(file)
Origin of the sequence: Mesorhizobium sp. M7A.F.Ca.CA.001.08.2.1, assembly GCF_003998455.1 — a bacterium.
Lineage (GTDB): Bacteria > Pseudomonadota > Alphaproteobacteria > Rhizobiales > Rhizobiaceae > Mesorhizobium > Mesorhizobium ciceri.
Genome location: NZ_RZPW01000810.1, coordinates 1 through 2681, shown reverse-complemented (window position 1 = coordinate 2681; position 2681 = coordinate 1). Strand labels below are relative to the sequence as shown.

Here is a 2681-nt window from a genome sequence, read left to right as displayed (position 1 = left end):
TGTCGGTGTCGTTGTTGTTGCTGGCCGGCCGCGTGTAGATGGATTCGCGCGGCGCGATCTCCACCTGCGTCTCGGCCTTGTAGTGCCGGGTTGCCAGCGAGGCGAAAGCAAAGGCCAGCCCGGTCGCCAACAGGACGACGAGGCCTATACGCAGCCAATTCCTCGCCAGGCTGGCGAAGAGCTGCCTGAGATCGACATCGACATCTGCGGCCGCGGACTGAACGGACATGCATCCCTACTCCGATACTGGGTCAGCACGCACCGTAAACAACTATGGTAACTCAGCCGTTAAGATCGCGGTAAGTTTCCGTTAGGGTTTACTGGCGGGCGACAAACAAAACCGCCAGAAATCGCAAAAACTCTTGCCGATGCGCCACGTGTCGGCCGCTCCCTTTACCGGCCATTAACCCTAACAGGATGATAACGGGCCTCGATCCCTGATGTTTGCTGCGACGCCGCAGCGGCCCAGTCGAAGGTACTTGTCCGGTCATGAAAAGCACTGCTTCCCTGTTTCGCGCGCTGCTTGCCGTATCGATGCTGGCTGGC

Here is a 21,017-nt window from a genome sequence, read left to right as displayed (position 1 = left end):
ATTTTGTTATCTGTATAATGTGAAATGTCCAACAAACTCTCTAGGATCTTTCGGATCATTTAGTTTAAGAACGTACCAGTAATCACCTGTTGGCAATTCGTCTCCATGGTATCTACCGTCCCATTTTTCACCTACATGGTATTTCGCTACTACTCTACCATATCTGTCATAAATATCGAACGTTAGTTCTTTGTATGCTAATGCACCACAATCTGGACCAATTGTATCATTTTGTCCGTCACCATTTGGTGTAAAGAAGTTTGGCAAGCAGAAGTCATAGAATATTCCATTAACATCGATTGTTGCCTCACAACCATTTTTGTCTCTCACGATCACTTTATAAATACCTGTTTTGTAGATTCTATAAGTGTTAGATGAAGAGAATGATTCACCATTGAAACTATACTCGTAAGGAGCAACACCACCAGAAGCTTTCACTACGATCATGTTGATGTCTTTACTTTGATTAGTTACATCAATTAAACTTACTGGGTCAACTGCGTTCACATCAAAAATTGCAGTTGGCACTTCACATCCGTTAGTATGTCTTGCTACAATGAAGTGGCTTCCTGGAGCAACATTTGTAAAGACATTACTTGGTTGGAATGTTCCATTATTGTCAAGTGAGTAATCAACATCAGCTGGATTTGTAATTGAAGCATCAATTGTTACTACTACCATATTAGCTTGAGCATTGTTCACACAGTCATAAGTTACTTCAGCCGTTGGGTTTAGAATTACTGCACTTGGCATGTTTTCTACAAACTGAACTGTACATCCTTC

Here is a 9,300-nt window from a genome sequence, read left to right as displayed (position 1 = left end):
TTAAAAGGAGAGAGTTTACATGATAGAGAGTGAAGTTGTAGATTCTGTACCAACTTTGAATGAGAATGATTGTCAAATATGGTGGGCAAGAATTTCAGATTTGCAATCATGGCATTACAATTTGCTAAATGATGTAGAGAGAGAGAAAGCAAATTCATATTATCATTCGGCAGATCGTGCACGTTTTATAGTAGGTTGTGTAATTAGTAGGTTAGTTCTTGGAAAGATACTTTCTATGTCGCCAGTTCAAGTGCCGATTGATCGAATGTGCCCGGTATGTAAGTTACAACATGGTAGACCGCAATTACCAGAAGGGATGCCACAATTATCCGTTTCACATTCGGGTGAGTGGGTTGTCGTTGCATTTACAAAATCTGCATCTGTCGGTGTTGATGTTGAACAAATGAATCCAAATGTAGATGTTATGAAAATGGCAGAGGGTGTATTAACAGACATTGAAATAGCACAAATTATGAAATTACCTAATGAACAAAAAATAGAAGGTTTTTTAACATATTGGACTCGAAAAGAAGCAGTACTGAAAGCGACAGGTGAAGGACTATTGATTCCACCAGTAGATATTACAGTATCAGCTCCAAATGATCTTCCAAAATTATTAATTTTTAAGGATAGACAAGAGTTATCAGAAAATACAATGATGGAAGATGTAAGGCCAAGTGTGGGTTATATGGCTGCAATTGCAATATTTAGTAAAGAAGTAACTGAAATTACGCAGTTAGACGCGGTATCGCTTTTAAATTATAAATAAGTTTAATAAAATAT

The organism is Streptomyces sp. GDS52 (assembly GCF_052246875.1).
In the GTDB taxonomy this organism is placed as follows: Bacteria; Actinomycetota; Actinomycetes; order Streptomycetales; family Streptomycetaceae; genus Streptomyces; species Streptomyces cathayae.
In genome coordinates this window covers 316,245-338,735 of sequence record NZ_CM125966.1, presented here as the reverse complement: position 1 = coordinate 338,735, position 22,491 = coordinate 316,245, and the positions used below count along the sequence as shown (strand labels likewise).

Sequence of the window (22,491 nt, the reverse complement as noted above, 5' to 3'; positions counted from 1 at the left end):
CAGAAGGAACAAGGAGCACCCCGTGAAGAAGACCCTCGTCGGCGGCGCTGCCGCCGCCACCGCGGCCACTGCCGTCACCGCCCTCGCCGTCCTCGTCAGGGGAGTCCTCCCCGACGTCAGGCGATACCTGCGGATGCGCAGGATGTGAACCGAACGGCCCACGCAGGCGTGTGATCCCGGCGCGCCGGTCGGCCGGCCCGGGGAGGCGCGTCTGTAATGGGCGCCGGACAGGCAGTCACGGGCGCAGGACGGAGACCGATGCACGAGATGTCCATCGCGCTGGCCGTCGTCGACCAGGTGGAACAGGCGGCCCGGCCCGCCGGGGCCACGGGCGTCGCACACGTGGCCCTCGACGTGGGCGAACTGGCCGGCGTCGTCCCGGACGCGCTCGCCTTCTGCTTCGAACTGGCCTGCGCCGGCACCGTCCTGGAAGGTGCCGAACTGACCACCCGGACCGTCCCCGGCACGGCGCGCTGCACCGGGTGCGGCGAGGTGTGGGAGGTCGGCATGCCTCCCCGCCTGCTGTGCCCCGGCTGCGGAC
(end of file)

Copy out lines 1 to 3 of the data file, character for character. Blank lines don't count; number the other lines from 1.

Origin of the sequence: Mesorhizobium sp. M7A.F.Ca.CA.001.08.2.1, assembly GCF_003998455.1 — a bacterium.
Lineage (GTDB): Bacteria > Pseudomonadota > Alphaproteobacteria > Rhizobiales > Rhizobiaceae > Mesorhizobium > Mesorhizobium ciceri.
Genome location: NZ_RZPW01000810.1, coordinates 1 through 2681, shown reverse-complemented (window position 1 = coordinate 2681; position 2681 = coordinate 1). Strand labels below are relative to the sequence as shown.